Will Rising Rates Really Clobber Bonds?

Investors are worrying about a lot of things these days, but the fear of rising interest rates remains near the top of the list. Not only are savings accounts and GICs yielding peanuts, but bond investors are worried that a spike in rates will send the value of their bond funds and ETFs plummeting.

The concern is certainly warranted. Remember that bond prices and interest rates are on opposite ends of a seesaw: whenever one goes up, the other goes down. But before you make drastic changes to the fixed-income side of your portfolio, make sure you understand the subtleties of interest rates and their effect on bond prices.

Overnight sensation

When people talk about interest rates, they’re usually vague about which ones. The media tend to focus on the overnight rate, which is set by the Bank of Canada in an effort to control inflation.

That rate was 0.25% in April 2009, and in 2010 it ticked upward three times to 1%, where it stands now. If you follow the mortgage markets, you saw that the banks’ prime rates (currently 3%) went up immediately following each of these three hikes in the overnight rate. That’s why variable mortgages and lines of credit got more expensive last year.

However, you may also have noticed that fixed-rate mortgages got cheaper in 2010. That’s because fixed-rate mortgages, which usually have a term of five years, are tied to the yield on five-year government bonds, not the overnight rate. And during 2010, five-year bond yields declined slightly. They fell further this past May, prompting the banks to lower fixed mortgage rates again.

Whenever there’s talk of rising interest rates, someone points out that long-term bonds are the most vulnerable. This is true, but again, it depends which rates you’re talking about. While short-term rates went up three times in 2010, the yield on 10-year bonds fell. As a result, the iShares DEX Long Term Bond Index Fund (XLB) returned a whopping 12.1% last year. The broad-based iShares DEX Universe Bond Index Fund (XBB) earned well over 6.4%, its best showing since 2004.

The lesson here is that the different parts of the yield curve do not move in lockstep, and various lending markets can behave differently over any given period. If you believe the Bank of Canada is going to raise short-term rates in the near future, then you should be worried about your variable-rate mortgage. But if you’re a long-term investor, you shouldn’t be dumping your bond index funds.

Rising rates aren’t new

Investors have faced similar scenarios before. In May 2004, Americans were filled with fear about rising rates. Typical of the media reports at the time, Kiplinger’s Personal Finance magazine warned investors to “Protect your bonds from the coming storm” as the Federal Reserve raised rates to tame inflation. Some pundits were even recommending inverse bond funds, which go up when bond prices go down.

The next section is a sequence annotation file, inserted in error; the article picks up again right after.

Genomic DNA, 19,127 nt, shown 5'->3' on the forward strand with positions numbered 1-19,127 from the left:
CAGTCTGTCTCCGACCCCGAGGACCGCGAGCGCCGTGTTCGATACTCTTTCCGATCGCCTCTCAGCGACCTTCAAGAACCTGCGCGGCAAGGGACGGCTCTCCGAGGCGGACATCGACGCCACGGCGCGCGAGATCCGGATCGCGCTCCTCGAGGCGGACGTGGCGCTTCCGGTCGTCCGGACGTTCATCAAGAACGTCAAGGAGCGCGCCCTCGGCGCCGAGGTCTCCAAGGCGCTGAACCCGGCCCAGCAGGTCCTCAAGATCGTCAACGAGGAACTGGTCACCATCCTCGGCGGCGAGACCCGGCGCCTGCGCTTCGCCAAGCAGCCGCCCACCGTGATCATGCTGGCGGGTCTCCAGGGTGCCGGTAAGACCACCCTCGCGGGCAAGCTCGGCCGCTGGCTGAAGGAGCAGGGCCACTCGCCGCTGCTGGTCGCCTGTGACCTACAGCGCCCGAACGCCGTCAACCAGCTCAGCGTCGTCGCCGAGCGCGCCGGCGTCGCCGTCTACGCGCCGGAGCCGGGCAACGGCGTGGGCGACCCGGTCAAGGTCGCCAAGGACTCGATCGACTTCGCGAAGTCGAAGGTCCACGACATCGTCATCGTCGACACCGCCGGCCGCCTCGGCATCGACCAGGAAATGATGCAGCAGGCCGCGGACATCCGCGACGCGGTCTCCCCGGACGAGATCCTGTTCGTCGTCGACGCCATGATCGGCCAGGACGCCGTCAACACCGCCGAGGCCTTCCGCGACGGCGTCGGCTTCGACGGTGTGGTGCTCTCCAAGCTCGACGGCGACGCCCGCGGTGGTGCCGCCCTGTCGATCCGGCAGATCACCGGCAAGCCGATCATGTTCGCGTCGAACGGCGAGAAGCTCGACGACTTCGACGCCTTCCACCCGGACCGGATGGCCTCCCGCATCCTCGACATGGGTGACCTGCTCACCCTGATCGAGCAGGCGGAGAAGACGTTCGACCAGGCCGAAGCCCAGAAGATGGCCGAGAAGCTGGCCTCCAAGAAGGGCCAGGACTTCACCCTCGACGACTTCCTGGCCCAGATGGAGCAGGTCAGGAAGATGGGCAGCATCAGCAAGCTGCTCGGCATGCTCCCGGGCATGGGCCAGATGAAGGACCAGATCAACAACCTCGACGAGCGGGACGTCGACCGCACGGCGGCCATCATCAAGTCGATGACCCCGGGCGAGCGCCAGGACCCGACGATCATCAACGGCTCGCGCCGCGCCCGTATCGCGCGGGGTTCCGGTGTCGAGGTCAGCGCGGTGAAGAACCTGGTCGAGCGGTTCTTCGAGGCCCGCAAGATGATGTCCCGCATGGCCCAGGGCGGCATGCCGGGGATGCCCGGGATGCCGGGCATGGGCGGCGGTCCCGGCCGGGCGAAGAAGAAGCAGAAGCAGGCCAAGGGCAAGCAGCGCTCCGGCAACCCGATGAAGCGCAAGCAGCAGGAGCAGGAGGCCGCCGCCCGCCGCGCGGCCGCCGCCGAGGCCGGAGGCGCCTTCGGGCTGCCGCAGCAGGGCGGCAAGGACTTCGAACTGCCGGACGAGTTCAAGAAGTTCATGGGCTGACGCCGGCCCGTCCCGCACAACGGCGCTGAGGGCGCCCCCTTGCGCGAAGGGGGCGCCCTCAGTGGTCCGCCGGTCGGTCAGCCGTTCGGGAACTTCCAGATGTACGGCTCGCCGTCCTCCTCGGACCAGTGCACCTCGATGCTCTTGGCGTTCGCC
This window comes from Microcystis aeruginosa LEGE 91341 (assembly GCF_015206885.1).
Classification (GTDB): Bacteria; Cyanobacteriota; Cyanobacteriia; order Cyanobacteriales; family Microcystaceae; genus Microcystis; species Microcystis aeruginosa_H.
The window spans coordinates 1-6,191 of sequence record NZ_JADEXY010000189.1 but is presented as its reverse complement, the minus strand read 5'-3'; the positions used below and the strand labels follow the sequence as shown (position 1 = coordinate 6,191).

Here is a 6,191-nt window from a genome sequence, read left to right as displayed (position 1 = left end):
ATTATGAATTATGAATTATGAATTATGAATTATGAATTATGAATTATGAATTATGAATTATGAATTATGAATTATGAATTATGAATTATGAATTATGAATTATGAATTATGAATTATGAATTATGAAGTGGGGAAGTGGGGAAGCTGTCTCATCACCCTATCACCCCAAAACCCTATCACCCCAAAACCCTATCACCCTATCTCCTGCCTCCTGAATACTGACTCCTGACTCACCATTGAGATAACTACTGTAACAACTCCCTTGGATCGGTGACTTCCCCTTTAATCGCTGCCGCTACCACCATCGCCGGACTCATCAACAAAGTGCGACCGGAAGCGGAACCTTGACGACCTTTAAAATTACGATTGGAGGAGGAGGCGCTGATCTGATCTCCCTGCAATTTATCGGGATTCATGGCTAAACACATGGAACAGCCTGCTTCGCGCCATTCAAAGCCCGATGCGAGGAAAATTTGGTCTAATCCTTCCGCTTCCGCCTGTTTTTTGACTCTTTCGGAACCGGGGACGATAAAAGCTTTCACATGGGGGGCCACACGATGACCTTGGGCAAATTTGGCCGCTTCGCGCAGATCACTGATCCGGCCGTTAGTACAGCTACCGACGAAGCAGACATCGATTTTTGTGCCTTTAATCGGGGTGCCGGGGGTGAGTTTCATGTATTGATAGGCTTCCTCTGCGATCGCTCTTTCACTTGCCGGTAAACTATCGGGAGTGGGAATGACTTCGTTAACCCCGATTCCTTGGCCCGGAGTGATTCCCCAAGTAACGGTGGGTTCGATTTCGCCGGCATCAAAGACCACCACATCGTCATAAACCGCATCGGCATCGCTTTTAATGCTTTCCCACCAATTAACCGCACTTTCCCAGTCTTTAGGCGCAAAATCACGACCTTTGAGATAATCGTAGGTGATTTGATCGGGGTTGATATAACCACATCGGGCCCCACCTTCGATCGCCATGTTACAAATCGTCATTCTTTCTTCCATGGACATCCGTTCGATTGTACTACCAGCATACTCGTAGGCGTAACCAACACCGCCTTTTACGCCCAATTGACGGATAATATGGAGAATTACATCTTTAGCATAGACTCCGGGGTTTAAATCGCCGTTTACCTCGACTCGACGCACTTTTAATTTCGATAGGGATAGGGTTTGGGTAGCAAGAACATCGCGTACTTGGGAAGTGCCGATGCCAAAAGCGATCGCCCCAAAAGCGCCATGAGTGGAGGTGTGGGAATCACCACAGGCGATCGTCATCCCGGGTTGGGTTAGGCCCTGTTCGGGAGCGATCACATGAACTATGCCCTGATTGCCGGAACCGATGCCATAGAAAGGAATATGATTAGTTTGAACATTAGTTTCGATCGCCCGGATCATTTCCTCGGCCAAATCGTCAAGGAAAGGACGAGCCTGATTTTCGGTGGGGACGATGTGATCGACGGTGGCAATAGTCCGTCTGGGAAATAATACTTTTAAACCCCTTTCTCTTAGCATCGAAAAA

It turns out that the forecasters were absolutely right about the central bank’s actions: Alan Greenspan hiked short-term rates 16 consecutive times until they reached 5.25% in July 2006. So did bond investors get slaughtered? Not at all: bond prices fell modestly, but the declines were more than offset by the interest payments. The total return on the Vanguard Total Bond Market Index Fund was about 3.5% annually from 2004 through 2006. Long-term bonds—which the magazine specifically warned against—did even better.

It’s happened in Canada, too. From 1987 to the middle of 1990, Canadians watched short-term rates soar from 7.7% to over 14% in 41 months. But the yields on five- and 10-year bonds crept up more modestly during this period, with several dips along the way. As a result, the overall bond market returned almost 4% a year from 1987 through 1990 after inflation.

There’s no arguing that bonds could see trouble ahead, but the dangers are often overstated, or at least misunderstood.

30 Responses to Will Rising Rates Really Clobber Bonds?

  1. Slacker July 4, 2011 at 9:37 am #

    Good info, I’ve often wondered whether it’s really warranted to prefer XSB over XBB, when my investment horizon is 35 years.

  2. Holistic Investor July 4, 2011 at 10:01 am #

    Very solid analysis.
    The key is to hold the bonds (M funds or ETFs) in a registered account.

  3. Chris July 4, 2011 at 11:19 am #

    Great post. Another point worth making is that rising interest rates are not certain, even now. Market timing interest rates is even harder than market timing equities.

    e.g. People have been predicting rising rates for a year and a half or more, but nothing seems to come of it, and now there’s serious talk that interest rates won’t start rising in the U.S. until at least 2013. Meanwhile, the bond market is unlikely to force the BoC’s hand as long as Canadian interest rate policy is marginally tighter than the U.S. (My own view is that the BoC is willing to tolerate high inflation and negative real interest rates in an attempt to unwind the housing bubble and prevent the CMHC from imploding, but I’m not letting this opinion influence my asset allocation.)

  4. Canadian Couch Potato July 4, 2011 at 12:01 pm #

    @Slacker: I’ll be looking at your point more closely in my next post. XSB should have less volatility than XBB, but with a 35-year horizon, how much does that matter?